I was riding the subway home to Brooklyn and noticed a girl, maybe six or seven, sitting beside me, and what I assumed to be her mother, in her late thirties.

My first impression was that both were poor. They just looked poor, to me, not so much by dress—though they were plainly dressed—but by their straggly hair and, somehow, by their hands. I had never thought of poor hands before, but this girl and her mother had poor hands. The daughter read word-by-word with her fingers.

Poor white hands with blue veins and nails cut to the quick. They resembled the kind of distraught people Dorthea Lange photographed in the 1930s. Proud, hungry people with a difficult present and uncertain future.

On the girl’s lap was an open ring binder missing the rings. The girl was scribbling with a golf pencil on various simple drill forms—such as supply the missing word—at an elementary level, as rapidly as her mother presented them to her. The mother pointed with her poor finger at the daughter’s scribbled answer—I couldn’t read a word of any of it—and quickly erased the wrong response with an overworked nub of an eraser, as if each sheet of paper was precious and had to be preserved.

The mother presented each of a dozen forms in hand to her daughter, quickly instructed her as to the type of response needed, reached and erased wrong responses, and so on with the next form, shuffling these papers in hand, giving the impression that she was trying to teach her daughter in as many different academic subjects as quickly possible while riding on the train.

Part of the lessons involved what looked like a worn library book about chameleons, with color illustrations of the reptiles. The mother turned the pages, pointed out different examples of the species.

Occasionally the girls objected, saying this was stupid. The mother paused, recalculated her line of attack, and continued with the lesson in a hushed voice. I have watched many mother-daughter drills on public transportation in my time in New York. This was the most urgent and frantic procedure I have seen, as if by the end of their ride, the girl would learn enough to pass an important test, or series of tests, that would advance her a grade and so out of poverty.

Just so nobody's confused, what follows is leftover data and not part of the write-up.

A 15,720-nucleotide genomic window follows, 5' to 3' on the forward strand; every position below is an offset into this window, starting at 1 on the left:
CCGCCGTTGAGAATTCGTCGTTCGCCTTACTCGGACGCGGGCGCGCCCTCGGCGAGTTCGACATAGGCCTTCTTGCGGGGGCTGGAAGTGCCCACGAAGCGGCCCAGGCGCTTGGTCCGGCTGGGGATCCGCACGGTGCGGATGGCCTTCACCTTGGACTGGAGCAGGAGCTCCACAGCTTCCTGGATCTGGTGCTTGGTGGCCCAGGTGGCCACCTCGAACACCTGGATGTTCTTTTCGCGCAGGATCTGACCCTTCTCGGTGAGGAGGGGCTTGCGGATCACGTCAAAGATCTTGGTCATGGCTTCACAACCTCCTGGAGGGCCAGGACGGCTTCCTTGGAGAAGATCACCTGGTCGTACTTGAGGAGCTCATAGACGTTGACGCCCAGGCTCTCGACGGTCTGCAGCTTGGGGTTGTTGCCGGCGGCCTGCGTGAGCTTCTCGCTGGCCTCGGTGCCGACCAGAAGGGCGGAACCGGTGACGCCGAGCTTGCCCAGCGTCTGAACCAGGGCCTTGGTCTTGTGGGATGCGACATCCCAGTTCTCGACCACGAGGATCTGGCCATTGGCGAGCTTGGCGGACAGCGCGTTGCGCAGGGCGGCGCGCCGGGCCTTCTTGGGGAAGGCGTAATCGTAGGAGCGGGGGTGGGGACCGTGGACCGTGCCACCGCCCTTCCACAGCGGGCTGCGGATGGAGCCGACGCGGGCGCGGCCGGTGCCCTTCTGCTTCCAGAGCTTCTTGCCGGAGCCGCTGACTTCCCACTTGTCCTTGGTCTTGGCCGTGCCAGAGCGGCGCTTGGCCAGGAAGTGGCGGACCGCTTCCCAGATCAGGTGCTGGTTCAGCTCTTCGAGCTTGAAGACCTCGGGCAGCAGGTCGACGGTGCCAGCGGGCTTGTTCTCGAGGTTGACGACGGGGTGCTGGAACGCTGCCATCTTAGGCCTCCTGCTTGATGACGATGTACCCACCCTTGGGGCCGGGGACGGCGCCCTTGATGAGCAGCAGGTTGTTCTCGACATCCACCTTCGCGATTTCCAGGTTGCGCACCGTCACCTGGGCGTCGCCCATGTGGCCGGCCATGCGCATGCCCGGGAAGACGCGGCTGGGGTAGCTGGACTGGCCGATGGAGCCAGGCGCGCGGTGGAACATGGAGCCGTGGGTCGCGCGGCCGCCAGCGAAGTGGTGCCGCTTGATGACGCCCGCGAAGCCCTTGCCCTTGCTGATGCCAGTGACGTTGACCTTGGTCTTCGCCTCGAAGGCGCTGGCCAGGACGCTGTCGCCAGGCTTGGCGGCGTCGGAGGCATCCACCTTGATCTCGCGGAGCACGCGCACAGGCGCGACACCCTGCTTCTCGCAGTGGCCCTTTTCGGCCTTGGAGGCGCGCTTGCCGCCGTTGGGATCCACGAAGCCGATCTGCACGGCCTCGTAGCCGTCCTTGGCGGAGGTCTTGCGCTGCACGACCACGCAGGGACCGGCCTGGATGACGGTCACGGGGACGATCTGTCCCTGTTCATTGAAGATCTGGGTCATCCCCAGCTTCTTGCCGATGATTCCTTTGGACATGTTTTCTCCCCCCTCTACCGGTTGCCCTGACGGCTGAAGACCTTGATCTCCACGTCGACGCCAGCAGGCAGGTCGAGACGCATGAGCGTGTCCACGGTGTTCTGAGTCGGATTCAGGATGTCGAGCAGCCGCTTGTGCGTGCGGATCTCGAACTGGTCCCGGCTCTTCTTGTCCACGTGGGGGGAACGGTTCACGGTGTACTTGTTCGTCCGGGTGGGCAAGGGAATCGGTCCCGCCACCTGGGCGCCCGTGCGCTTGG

These frantic lessons by the mother attracted the attention of nearby subway riders, who cast a wary eye the mother’s way. The mother never shouted at the child or hit or criticized her. She clearly loved her daughter and wanted to help her in her studies in the worst sort of way.

I felt uncomfortable, sad. I wanted to do something, say something, help in some way. My stop came and I exited the train.

Later, on the bus from the train, I realized what I should have done, or imagined I should have done. I should have furtively taken out my wallet—which I never do in the subway—taken out a $20 bill, stood and addressed the mother saying, “I hope I’m not intruding, but I couldn’t help noticing that your daughter might need a new pencil or notebook and, this being the holiday season, I thought I’d help out. Please accept my donation. After all, it’s the holiday season.”

What would the mother have done? Would she have accepted, snapped back at me that it was none of my business? Neither one looked at me or paid me any attention during our brief encounter. I can only hope that others will do what I was unable to accomplish during this holiday season.

By Hudson Owen. All Rights Reserved.

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